“… the enemy had opened a hot fire of musketry on [the main camp], but from the distance his no one. Most of their shots fell short, except some rifle balls which whizzed over our heads…”
Major Cyprian Bridge, diary entry for 30 December 1846
The muskets belonging to Kawiti’s men may not have been the best quality in the first place: there was a difference between military issue “Tower” muskets and cheap “trade” muskets. Tower muskets were tested by government inspectors at the Tower of London, and although trade muskets were meant to be checked at commercial proof-houses, the quality was often dubious20. We don’t know whether Kawiti’s men were armed with Tower muskets or trade muskets. It seems likely that they had some of each.
As well as flint-lock muskets, Ngāpuhi were in possession of double-barrelled shotguns known as tupara. These guns were loaded musket-balls, and so did not resemble modern shotguns which fire many small pellets.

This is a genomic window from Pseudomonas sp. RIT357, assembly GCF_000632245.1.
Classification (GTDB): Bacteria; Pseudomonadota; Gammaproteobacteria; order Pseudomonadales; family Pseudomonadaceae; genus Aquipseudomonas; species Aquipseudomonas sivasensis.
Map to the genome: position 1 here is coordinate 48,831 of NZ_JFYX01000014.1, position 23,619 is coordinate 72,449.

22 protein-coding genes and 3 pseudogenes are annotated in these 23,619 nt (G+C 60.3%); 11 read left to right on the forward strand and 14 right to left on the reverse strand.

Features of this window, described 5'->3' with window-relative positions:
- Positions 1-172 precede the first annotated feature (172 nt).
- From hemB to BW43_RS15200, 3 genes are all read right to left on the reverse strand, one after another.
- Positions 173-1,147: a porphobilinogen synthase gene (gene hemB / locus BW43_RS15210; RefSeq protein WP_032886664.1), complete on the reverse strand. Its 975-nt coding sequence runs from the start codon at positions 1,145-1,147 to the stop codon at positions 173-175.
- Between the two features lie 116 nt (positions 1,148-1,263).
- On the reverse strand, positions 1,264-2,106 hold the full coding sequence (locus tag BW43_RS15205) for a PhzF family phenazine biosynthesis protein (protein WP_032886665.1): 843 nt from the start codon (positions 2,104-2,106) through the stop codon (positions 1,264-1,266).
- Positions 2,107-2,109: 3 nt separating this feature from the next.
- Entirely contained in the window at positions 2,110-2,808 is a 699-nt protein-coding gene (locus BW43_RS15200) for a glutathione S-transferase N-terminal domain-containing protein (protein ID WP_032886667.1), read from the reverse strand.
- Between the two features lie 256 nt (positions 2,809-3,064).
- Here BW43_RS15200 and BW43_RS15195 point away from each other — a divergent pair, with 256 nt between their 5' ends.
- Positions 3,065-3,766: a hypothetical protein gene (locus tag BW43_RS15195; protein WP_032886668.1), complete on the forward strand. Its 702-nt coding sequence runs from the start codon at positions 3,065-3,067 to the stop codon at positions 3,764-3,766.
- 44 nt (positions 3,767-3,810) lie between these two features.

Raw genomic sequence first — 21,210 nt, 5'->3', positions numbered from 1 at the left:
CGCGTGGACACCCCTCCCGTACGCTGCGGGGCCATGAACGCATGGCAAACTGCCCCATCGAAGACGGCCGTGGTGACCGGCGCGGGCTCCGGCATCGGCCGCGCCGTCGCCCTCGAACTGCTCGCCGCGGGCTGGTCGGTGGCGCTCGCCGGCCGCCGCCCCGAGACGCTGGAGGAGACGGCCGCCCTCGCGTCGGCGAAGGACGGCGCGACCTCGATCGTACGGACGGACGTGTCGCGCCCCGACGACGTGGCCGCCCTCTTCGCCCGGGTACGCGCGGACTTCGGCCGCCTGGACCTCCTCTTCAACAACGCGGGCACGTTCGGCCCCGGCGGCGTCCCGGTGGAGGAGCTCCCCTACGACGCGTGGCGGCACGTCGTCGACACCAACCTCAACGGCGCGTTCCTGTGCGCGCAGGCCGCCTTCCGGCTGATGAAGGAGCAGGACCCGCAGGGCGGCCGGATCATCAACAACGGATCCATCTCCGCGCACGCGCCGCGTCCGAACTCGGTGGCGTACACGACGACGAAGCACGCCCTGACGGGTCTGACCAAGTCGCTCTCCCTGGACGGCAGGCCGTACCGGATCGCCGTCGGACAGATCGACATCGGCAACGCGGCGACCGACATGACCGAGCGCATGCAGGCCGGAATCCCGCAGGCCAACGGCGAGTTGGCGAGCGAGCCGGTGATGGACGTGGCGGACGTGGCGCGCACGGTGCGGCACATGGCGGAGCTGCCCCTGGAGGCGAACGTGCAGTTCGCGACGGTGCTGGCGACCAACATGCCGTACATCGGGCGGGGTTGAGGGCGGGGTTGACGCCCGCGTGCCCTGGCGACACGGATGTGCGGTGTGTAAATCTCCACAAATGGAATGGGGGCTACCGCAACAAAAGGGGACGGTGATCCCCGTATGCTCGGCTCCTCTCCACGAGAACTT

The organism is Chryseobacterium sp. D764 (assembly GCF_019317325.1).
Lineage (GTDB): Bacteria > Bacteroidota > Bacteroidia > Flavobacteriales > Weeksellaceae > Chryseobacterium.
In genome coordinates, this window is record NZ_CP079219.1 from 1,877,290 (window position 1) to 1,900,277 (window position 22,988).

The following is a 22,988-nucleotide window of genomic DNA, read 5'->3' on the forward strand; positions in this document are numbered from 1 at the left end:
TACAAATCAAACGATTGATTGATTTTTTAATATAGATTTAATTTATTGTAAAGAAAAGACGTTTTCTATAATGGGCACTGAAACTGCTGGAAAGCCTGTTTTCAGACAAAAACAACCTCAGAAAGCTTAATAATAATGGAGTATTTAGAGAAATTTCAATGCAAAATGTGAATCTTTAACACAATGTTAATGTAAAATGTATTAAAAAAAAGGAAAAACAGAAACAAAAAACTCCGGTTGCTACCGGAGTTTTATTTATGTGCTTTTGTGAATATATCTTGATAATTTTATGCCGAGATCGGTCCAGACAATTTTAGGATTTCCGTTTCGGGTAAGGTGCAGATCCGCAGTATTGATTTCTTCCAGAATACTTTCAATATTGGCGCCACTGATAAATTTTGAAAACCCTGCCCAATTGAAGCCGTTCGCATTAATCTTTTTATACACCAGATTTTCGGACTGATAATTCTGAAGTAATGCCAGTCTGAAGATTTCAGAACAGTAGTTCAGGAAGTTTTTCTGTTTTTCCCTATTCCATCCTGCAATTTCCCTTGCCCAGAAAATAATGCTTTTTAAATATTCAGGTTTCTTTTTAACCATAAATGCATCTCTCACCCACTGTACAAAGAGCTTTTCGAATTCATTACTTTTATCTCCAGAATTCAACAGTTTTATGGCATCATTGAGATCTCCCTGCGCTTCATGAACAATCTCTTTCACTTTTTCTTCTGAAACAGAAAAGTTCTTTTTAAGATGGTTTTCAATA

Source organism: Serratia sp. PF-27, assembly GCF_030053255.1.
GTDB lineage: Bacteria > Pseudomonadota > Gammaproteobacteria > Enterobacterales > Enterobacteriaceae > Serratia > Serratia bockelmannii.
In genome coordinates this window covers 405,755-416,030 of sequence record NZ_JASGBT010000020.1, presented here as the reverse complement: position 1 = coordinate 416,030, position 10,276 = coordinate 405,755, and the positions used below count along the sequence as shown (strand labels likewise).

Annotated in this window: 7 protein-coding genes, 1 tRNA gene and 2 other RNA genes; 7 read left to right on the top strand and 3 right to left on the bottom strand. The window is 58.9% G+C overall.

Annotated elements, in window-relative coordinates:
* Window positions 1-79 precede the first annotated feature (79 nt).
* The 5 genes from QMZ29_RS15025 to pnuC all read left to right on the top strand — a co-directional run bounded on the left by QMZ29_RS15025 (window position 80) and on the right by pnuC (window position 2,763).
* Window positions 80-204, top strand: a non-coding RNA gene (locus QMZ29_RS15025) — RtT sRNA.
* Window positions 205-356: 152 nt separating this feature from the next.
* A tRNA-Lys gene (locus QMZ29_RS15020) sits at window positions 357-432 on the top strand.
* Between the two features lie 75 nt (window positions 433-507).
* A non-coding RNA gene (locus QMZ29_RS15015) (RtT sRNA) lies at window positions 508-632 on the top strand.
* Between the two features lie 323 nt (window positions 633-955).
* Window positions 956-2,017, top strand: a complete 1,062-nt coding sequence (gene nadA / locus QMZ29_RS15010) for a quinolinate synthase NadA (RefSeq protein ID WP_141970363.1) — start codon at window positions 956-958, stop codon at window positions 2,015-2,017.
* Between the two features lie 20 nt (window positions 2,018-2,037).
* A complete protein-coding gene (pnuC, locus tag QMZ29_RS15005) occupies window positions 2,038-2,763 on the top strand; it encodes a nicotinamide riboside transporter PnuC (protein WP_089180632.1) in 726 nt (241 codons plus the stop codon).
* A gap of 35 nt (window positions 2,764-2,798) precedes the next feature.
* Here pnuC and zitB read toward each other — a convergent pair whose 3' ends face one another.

Close-up of a Percussion Tupara musket and lock (Photos: J Osborne)
(Percussion Tupara were double-barrelled muskets introduced c1835)
Kawiti’s men at Ruapekapeka may actually have had more tupara than they did muskets. In late 1845, Governor Grey wrote the following about “the enemy”:
“Their arms are generally a double barrelled shotgun, sometimes a musket without a bayonet, and a hatchet for close quarters, but which is a useless weapon when opposed to bayonets … They invariably carry two of three pouches filled with cartridges, they put a larger charge of powder in their cartridges than Europeans use, and the guns consequently carry further than the muskets of the British Soldiers. They are at present abundantly supplied with arms and ammunition.”
Memorandum, G. Grey, 6 December 1845
Tupara were not very accurate but at close quarters they were absolutely deadly. There was a bloody demonstration of this fact during the Battle of Ohaeawai in mid-1845. The defenders were armed with double barrelled shot guns21 and safely hidden behind the palisades. They opened fire upon the charging British troops, their musket balls scything through the mass of bodies at almost point-blank range. We don’t know to what extent the defenders used tupara during the Battle of Ruapekapeka, as opposed to single-barrelled “Brown Bess” muskets.
Heavy Artillery versus Timber and Earth